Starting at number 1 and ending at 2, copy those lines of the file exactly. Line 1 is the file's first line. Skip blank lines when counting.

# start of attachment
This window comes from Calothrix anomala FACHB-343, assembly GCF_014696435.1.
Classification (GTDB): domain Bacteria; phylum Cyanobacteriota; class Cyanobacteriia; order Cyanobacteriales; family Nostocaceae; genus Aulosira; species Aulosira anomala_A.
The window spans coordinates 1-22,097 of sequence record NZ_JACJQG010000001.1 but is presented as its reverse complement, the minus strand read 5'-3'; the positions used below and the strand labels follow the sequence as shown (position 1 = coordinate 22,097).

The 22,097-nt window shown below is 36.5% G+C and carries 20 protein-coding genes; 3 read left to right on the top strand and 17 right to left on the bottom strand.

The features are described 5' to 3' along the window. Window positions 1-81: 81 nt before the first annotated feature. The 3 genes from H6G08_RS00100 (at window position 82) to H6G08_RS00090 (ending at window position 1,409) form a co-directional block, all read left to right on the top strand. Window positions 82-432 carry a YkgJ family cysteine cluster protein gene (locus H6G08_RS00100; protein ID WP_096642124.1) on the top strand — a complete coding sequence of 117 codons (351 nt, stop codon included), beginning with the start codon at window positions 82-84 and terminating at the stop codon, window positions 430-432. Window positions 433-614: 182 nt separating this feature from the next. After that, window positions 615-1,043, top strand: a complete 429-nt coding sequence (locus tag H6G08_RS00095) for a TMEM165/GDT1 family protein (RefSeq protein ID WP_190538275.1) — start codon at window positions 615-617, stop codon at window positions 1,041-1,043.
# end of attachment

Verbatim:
This window comes from Calothrix anomala FACHB-343, assembly GCF_014696435.1.
Classification (GTDB): domain Bacteria; phylum Cyanobacteriota; class Cyanobacteriia; order Cyanobacteriales; family Nostocaceae; genus Aulosira; species Aulosira anomala_A.